Before long, the last night of our holiday came around. It happened to be Khmer New Year, an event synonymous with Songkran in Thailand. That is, a massive water-fight in the street, or in this case on the beach. I was soaked through to the skin, and my hair does not do sexy-tousled-wet, it does drowned-rat-wet, and I was covered in baby powder (another Khmer tradition, the origins of which I am unable to find out). I was having a great time. We had decided to stay out on the beach until our 7 a.m. bus ride back to Saigon.

Khmer New Year

At 4 a.m., I was heading into a bar for a final drink with the friends that I had made that week. As we walked through the darkness, three familiar figures approached.  I grabbed Kelly’s arm.

“That’s the guy that I was talking to the other night,” I whispered.

“So, go talk to him,” she said, and pushed me into their path.

“Hey, Swedish boy!” I said, then cringed.

Is that the best I could do? I’m an English teacher, I know the words of Darcy’s proposal to Elizabeth Bennett by heart and the best I can do is “hey”.  Too late, it was done and he was looking at me.

“Erm, we’re going in this bar. Want to join us?”

He looked at his friends; they shrugged and followed us in. I bought drinks, but two of them had already passed out in the chairs, happily the black-haired one remained, so we sat at the bar and talked. Before long it was 6 a.m. and I had to leave to get my bus, but we swapped email addresses and the Swede, who by now I knew as Nicklas, told me that they were planning to visit Saigon in a few weeks time. I left, happy in the knowledge that I had finally gathered the courage to speak to a guy that I thought was hot, but not convinced I would see him again.

Hardest man to get

Nicklas did come to Saigon, and I did see him again. We hung out and he extended his stay in Saigon beyond the three planned days. He extended again, and then he extended his tourist visa. His friends moved on to the north of Vietnam. We spent five lovely weeks together in Saigon, until it was time for his flight back to Sweden. I traveled to Bangkok for a weekend and said a tearful goodbye. Distraught in Saigon, I booked a ticket to Sweden for the summer when I would be home for a few weeks. I had no idea how it would work out, he was going back to SWEDEN after all (remember the bikini-clad beauties I mentioned earlier?), but at the very least, I’d have another country on my travel map.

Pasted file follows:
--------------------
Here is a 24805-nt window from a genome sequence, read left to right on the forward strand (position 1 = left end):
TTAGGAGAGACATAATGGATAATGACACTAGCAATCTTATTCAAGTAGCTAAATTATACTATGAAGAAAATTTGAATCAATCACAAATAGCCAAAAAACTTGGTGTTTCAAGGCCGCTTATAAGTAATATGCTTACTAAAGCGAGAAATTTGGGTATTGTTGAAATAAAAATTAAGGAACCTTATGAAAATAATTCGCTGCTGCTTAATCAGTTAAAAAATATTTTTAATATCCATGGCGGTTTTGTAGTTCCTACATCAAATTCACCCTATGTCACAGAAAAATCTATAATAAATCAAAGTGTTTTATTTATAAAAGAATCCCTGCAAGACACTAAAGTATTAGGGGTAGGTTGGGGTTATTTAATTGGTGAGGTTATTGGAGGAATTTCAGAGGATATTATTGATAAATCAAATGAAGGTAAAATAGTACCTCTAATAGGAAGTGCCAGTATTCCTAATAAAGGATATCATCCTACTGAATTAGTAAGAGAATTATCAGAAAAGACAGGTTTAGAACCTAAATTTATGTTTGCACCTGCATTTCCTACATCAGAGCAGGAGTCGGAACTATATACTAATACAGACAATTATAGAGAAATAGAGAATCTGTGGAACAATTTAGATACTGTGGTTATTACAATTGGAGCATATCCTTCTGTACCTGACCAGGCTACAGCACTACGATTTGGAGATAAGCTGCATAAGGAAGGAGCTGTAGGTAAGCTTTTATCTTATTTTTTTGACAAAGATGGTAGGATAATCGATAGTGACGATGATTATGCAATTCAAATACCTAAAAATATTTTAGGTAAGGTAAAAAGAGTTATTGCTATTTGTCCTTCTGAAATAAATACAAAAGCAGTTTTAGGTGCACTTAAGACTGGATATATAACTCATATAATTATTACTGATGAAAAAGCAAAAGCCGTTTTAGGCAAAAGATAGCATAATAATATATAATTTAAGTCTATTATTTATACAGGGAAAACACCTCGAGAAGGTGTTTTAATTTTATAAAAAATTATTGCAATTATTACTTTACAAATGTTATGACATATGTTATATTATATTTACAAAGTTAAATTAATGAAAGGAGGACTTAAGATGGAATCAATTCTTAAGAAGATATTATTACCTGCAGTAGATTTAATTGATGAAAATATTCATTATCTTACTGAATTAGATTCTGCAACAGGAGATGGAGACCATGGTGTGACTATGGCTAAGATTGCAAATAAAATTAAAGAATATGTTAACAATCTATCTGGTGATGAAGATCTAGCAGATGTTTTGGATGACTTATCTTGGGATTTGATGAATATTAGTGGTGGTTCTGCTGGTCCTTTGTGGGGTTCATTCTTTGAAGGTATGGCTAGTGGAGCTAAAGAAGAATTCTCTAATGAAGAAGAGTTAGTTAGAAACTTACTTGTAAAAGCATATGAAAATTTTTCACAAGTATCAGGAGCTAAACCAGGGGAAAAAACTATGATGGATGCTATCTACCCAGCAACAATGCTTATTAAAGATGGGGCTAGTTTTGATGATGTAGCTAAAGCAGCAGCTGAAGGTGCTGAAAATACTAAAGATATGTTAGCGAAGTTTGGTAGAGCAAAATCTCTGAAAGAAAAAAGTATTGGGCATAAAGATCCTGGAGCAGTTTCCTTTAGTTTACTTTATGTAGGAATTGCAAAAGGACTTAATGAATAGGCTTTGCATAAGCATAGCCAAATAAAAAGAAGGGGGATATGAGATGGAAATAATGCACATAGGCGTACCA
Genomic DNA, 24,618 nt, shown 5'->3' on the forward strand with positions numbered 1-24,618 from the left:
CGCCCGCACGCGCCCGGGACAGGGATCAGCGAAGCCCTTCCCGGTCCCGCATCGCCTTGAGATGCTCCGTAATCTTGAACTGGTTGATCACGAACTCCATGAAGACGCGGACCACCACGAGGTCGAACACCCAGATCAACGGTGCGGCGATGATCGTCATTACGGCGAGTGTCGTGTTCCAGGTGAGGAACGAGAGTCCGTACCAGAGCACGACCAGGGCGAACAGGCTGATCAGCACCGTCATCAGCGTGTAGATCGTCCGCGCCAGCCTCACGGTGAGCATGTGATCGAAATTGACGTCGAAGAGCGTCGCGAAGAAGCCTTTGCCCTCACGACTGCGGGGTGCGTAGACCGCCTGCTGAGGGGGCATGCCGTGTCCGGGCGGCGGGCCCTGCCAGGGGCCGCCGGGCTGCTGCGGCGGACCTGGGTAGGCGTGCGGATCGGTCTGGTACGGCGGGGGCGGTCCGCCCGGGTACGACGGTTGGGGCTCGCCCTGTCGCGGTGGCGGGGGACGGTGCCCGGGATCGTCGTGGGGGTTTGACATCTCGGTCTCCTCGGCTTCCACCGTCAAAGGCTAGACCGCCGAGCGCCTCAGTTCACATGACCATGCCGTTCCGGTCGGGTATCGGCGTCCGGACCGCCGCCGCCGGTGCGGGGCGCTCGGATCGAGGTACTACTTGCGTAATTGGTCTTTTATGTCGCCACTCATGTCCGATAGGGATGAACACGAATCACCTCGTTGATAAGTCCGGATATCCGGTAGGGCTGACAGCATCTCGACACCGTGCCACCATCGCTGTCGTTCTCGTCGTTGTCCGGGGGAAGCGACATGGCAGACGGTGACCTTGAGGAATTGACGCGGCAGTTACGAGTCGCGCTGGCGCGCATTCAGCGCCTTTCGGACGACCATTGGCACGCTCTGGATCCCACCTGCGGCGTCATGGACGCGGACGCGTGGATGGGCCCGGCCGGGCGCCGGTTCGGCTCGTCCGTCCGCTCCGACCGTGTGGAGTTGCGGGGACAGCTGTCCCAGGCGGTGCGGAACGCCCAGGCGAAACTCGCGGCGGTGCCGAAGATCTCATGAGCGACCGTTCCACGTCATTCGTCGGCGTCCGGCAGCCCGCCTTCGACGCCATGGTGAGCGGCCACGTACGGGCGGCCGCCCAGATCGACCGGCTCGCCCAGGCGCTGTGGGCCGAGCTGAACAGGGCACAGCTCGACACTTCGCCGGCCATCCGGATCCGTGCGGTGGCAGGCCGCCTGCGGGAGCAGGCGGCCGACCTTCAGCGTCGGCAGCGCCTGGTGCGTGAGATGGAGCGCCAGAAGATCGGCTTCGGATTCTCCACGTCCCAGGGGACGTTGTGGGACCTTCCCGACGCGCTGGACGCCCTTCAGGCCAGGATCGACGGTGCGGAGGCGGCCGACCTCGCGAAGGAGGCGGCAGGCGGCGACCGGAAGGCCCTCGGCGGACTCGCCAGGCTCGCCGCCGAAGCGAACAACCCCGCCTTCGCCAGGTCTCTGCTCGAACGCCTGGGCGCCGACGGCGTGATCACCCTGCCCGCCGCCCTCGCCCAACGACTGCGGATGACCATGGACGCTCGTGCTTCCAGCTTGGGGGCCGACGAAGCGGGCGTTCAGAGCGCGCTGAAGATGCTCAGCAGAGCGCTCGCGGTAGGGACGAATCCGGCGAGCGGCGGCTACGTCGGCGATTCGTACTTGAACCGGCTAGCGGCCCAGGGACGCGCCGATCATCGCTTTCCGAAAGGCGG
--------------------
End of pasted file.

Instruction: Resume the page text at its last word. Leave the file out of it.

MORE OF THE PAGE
After my summer visit to Sweden, Nicklas moved to Saigon where we spent the next two years regularly going back to Serendipity Beach in Cambodia. We then moved to Sweden together. In April of this year, Nicklas and I celebrated our three year anniversary by booking a flight to Montevideo to start traveling in August. I know that not everybody is lucky enough to keep their backpacker, but I’m pretty happy that I kept mine and can’t wait to be a backpacker in South America with him!

Author bio: Elaine Thatcher is a teacher, traveler and expat. Besides this triple threat, you can find her on Runaway Brit, and Facebook or Twitter.  Currently teaching in Stockholm, she’s planning travels in South America later this year.

Summer Chick Tales was conceived from my love of the season and my obsession with slurpees.  I always have one every summer.  I also love women writers.  Lots.  If you want to submit a story or be in charge of the mojito station, see the editorial schedule.  Come on, join the XX chromosome party.

Photos: from story author and Amber de Bruin